Endpoint security is the measure taken to ensure the safety and integrity of a network’s data. Companies with multiple access points, or endpoints, to their network need adequate protection for each one. Possible entry points range anywhere from office and personal devices that employees use, such as computers, printers, and tablets, to online access points.
The primary purpose of using specialized endpoint protection software over implementing traditional safety measures is that it provides complete, single-point control over all endpoints and keeps track of them. It works by patching up any security gaps as they arise and alerts admins of a preach to ensure timely countermeasures.
Endpoint Protection 101
Endpoint protection, more commonly known as endpoint security, entails securing all entry points to a specific network. The essential goal is to protect against zero-day attacks, SQL injection, malware attacks in various forms, and any human error.
As the number of devices within a network constantly fluctuates within larger businesses, using traditionally-installed endpoint protection software is time and energy-consuming. This dilemma prompted the shift into cloud-based protection platforms. An endpoint protection cloud suite security platform protects all connected devices from file-based malware and unauthorized access. They also track any suspicious behavior and alert the network manager.
The Current Landscape of Cyber Threats
According to a 2020 survey by Ponemon Institute, experts expect that the number of zero-day endpoint attacks will more than double in the upcoming years. The average cost of a cyberattack is now averaging just under $9 million as repercussions of stolen data, ransom, and system downtime.
Relatively small companies often think that they reside on the safer end of the cyber threats spectrum. However, 43 percent of all cyberattacks happen to smaller establishments because they make an easier target for offenders who take advantage of the fact that only 14 percent of them are well-protected.
It is essential to consider that while most attacks are financially motivated, not all of them demand ransom for encrypted or stolen data. Companies that deal with large amounts of customer data and information are at a notably higher risk of security breaches that target and leak private data, either for espionage or illegal sales.
Contrary to what the name suggests, endpoint cybersecurity attacks don’t just use gaps in a company’s security system to steal or lock information. Instead, the majority of attacks exploit a human endpoint into the network. The most common cybersecurity threat is phishing, where the attacker disguises themselves as an authentic email and requests confidential log-in information from the recipients, often high-ranked employees. In response to phishing attacks, many companies now invest in higher security measures for their emails and continuously educate their employees on the dangers of social engineering.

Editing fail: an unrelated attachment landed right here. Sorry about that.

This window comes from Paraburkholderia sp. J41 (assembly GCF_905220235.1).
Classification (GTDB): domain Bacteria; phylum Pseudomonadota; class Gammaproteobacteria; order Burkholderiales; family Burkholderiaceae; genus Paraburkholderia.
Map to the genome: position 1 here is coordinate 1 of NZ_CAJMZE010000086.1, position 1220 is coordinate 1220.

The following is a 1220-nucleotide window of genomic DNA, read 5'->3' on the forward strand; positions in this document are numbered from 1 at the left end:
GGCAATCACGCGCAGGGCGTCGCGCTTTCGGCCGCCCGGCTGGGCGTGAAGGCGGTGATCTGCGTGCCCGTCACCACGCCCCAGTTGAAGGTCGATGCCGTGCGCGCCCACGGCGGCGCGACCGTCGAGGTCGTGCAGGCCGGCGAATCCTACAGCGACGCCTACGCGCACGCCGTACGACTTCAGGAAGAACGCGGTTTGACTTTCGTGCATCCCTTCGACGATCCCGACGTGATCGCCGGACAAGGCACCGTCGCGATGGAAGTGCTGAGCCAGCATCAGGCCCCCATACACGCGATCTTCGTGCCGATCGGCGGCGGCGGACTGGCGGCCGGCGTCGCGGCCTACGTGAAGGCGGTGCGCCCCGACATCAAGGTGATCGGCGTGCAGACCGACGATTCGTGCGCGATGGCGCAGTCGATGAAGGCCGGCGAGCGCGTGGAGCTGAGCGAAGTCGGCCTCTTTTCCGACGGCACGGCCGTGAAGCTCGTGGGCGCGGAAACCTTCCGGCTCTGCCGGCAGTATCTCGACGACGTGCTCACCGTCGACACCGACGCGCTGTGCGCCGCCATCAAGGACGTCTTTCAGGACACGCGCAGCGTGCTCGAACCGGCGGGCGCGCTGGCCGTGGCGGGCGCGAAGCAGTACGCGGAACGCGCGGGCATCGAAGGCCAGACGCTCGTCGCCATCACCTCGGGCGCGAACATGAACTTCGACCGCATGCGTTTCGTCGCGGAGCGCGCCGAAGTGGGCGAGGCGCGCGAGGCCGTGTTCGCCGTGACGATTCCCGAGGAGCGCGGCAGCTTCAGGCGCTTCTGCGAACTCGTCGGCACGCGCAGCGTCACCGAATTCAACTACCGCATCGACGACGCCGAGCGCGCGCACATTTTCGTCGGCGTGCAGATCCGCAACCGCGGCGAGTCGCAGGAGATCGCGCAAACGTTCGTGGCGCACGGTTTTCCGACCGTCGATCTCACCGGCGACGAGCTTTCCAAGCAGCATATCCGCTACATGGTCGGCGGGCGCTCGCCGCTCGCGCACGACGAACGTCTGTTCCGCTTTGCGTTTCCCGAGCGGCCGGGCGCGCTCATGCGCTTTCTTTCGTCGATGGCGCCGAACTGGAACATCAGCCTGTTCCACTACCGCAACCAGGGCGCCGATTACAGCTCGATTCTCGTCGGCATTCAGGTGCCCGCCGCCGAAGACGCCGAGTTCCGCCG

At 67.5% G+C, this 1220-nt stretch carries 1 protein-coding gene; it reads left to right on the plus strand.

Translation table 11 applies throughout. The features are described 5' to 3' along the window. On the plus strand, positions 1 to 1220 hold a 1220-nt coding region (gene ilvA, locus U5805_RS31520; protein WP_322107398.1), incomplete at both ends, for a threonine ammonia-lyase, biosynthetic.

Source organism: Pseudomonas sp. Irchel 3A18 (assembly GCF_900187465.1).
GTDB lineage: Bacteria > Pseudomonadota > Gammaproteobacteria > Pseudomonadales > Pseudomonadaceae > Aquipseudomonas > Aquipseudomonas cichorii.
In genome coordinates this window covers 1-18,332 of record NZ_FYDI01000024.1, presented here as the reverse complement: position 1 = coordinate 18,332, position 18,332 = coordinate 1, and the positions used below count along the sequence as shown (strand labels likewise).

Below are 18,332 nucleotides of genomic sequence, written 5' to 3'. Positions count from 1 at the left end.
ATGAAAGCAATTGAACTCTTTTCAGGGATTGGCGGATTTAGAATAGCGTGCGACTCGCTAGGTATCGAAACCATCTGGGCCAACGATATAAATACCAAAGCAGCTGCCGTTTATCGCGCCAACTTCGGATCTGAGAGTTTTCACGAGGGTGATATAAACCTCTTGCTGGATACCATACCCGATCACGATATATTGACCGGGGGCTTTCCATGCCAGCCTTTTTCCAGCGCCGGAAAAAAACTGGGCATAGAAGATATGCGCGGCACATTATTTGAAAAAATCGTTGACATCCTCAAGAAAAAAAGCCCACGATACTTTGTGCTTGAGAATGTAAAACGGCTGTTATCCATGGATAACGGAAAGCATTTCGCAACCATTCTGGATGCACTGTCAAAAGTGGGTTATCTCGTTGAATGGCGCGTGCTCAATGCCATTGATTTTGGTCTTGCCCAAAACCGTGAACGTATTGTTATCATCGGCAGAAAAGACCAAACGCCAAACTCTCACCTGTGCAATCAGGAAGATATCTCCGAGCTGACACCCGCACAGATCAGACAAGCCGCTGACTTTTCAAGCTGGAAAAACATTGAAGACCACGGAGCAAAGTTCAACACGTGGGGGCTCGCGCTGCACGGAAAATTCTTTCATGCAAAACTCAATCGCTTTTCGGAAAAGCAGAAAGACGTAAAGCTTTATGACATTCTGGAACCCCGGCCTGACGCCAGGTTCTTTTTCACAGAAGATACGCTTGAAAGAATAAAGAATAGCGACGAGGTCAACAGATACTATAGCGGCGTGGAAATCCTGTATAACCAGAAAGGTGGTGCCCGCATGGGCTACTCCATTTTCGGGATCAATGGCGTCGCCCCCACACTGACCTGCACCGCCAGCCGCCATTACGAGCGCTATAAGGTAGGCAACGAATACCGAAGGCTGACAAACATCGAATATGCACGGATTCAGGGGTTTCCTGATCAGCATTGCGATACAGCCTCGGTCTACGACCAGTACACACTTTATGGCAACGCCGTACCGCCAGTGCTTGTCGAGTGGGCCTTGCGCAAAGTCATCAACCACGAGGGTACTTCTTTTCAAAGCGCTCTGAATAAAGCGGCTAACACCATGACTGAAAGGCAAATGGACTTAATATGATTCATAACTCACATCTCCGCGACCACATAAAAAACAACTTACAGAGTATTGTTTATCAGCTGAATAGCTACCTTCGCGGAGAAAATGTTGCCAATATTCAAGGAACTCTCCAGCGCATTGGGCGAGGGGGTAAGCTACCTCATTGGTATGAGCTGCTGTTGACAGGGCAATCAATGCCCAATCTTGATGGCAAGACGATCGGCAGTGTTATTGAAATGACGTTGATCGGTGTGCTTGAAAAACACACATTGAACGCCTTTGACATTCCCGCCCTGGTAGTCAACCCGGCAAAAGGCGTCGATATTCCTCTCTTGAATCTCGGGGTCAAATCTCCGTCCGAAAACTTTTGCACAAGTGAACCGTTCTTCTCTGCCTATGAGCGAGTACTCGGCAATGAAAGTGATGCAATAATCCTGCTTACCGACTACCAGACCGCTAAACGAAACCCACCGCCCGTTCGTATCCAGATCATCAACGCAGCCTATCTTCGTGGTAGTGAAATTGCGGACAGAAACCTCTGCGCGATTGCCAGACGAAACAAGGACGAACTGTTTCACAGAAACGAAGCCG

Cybersecurity and Big Data
The clear advantage of using a cloud platform is the utilization of big data. With information from multiple networks in different industries and areas of the world, an evolving database can predict attacks before they happen by analyzing patterns of previous successful attacks.
Without the cloud’s ability to analyze big data, companies render themselves vulnerable to a myriad of new attacks, since traditional security only focuses on known attacks.
Big data analysis allows companies to gain more in-depth insight into their various endpoints, revealing which are more susceptible to attacks and require more attention. While some mega corporations opt to run their own data analysis, it is rather costly and demands resources that many companies, even large ones, do not possess. Using a specialized cloud that has massive computational power guarantees speedy processing of the data and specialized algorithms made to detect suspicious behavior, weak points, and patterns.
Instead of using traditional software that only works on protection, it is a much wiser option to invest in endpoint detection and response software (EDR.) An EDR collects data from both online and offline endpoints within a network and responds to potential attacks before they happen. This is thanks to information and patterns from the analysis of big data. In addition to prevention, EDR’s precise timeline of data pinpoints the exact crack the attack managed to slip through, preventing it, and similar attacks, from happening again.
Invest in Your Company’s Success
Finding and implementing the right endpoint protection software can seem like a daunting task, but data privacy concerns and cyber attacks are growing exponentially, and companies need to act immediately. The right security software should cover all of a company’s needs and grow alongside it. Security is a necessary investment better done early.